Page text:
On December 11, 2014, the European Court of Justice (ECJ) considered the recording by CCTV (Closed-circuit television) cameras on private premises as “household exception” to data protection laws, even though they incidentally monitored a public space.
In this case, a Czech citizen installed a camera system for security purposes in his family home. The camera registered an attack to the house and made it possible to identify two suspects.
Following the request from one of the suspects, the local data protection authority found several privacy violations: as a data controller, the house owner collected and processed, without consent, the personal data of persons on the public ground surrounding his property.
On appeal, the competent Czech court decided to stay proceedings and brought before the ECJ a preliminary ruling for the ECJ to decide whether a camera system on a family home installed for protection can be classified as processing of personal data for the purposes of Article 3(2) of Directive 95/46, even though such a system also monitors a public space.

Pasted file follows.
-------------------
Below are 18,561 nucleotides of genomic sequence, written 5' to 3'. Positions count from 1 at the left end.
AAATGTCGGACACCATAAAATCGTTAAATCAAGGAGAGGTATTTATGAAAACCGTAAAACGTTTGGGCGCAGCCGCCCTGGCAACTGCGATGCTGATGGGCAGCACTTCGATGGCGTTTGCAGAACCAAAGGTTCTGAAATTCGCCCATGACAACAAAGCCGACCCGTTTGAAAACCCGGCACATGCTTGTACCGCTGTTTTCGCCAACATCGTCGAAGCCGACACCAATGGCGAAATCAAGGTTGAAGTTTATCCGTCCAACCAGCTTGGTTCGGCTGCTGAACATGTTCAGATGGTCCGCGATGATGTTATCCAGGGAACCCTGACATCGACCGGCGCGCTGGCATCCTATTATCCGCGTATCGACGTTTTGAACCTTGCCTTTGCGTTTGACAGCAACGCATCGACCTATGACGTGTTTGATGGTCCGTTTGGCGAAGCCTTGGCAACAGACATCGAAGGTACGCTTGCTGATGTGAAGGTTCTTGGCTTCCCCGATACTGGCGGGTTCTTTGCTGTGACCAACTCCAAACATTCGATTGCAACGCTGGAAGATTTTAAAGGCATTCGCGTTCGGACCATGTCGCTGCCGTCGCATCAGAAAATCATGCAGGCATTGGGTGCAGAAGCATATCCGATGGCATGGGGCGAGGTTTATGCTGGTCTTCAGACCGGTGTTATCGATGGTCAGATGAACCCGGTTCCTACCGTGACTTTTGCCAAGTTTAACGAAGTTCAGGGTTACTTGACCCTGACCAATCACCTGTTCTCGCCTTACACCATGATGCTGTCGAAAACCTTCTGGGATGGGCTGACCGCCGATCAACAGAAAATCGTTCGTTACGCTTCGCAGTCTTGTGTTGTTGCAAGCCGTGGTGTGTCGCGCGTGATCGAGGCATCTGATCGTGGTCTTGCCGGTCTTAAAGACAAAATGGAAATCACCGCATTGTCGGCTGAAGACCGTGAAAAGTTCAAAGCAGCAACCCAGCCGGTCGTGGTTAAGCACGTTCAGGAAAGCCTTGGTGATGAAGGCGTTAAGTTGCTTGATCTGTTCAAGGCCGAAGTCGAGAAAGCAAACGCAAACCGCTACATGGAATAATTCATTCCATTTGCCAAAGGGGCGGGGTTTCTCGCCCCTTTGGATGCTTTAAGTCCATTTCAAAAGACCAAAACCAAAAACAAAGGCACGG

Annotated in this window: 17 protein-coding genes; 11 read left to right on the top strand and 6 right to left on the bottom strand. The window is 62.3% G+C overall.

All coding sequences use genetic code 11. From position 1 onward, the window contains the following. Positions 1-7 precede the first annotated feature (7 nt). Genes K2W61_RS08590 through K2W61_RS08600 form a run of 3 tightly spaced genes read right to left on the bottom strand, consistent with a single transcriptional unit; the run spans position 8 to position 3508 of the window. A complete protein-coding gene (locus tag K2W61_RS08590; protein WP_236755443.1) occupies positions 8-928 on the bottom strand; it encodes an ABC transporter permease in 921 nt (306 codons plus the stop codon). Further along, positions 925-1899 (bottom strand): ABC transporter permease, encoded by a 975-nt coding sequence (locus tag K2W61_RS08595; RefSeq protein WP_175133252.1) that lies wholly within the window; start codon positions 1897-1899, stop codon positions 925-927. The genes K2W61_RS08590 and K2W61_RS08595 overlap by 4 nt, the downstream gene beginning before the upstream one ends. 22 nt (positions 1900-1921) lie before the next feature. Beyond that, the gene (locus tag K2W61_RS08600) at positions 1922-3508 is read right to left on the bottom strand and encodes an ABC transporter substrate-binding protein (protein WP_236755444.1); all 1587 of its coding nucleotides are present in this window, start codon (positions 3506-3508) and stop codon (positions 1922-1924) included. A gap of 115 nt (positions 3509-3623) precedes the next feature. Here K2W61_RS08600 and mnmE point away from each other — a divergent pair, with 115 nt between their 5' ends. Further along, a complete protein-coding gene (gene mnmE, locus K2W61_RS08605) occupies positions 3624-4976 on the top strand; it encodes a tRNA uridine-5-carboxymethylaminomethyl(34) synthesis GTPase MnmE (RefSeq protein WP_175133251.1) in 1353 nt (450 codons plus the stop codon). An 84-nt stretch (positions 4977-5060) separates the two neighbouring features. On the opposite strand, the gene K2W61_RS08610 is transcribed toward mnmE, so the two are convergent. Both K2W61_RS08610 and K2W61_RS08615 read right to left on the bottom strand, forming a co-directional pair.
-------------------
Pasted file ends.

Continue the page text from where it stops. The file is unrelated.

The ECJ found that video surveillance constitutes processing of personal data since it allows for personal identification.
Recording “in the course of a purely personal or household activity” constitutes an exception to EU privacy rules.
The Court held that “the processing of personal data comes within the exception provided for in the second indent of Article 3(2) of Directive 95/46 only where it is carried out in the purely personal or household setting of the person processing the data” and that “[t]o the extent that video surveillance … covers, even partially, a public space … it cannot be regarded as an activity which is a purely ‘personal or household’ activity”
However, the ECJ found that in the case at issue:
“the operation of a camera system, as a result of which a video recording of people is stored on a continuous recording device such as a hard disk drive, installed by an individual on his family home for the purposes of protecting the property, health and life of the home owners, but which also monitors a public space, does not amount to the processing of data in the course of a purely personal or household activity, for the purposes of that provision”.
More information on Case C-212/13, Ryneš v. Úřad pro ochranuosobníchúdajů, is available at http://curia.europa…
Related material is available at http://eulawanalysis.blogspot…
December 11, 2014